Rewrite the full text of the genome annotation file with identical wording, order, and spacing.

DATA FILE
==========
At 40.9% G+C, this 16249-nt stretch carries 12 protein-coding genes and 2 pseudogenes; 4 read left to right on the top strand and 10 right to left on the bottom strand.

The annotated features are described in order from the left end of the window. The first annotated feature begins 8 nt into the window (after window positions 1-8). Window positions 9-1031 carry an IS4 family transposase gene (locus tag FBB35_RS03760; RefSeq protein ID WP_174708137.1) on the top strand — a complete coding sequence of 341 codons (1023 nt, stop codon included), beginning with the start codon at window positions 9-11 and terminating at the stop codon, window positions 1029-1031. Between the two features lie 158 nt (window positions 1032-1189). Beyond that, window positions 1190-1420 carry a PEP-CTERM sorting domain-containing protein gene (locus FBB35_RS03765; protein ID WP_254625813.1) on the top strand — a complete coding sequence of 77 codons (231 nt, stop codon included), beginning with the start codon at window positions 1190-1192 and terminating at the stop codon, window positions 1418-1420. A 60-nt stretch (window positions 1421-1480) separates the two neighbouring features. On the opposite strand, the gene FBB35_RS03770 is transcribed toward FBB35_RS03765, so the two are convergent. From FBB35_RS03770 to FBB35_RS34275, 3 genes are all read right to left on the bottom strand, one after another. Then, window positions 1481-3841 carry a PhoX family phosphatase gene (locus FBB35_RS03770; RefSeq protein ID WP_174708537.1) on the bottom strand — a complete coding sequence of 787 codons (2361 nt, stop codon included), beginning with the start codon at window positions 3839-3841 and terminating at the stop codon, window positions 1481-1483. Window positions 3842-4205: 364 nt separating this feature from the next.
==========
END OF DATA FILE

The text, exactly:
At 40.9% G+C, this 16249-nt stretch carries 12 protein-coding genes and 2 pseudogenes; 4 read left to right on the top strand and 10 right to left on the bottom strand.

The annotated features are described in order from the left end of the window. The first annotated feature begins 8 nt into the window (after window positions 1-8). Window positions 9-1031 carry an IS4 family transposase gene (locus tag FBB35_RS03760; RefSeq protein ID WP_174708137.1) on the top strand — a complete coding sequence of 341 codons (1023 nt, stop codon included), beginning with the start codon at window positions 9-11 and terminating at the stop codon, window positions 1029-1031. Between the two features lie 158 nt (window positions 1032-1189). Beyond that, window positions 1190-1420 carry a PEP-CTERM sorting domain-containing protein gene (locus FBB35_RS03765; protein ID WP_254625813.1) on the top strand — a complete coding sequence of 77 codons (231 nt, stop codon included), beginning with the start codon at window positions 1190-1192 and terminating at the stop codon, window positions 1418-1420. A 60-nt stretch (window positions 1421-1480) separates the two neighbouring features. On the opposite strand, the gene FBB35_RS03770 is transcribed toward FBB35_RS03765, so the two are convergent. From FBB35_RS03770 to FBB35_RS34275, 3 genes are all read right to left on the bottom strand, one after another. Then, window positions 1481-3841 carry a PhoX family phosphatase gene (locus FBB35_RS03770; RefSeq protein ID WP_174708537.1) on the bottom strand — a complete coding sequence of 787 codons (2361 nt, stop codon included), beginning with the start codon at window positions 3839-3841 and terminating at the stop codon, window positions 1481-1483. Window positions 3842-4205: 364 nt separating this feature from the next.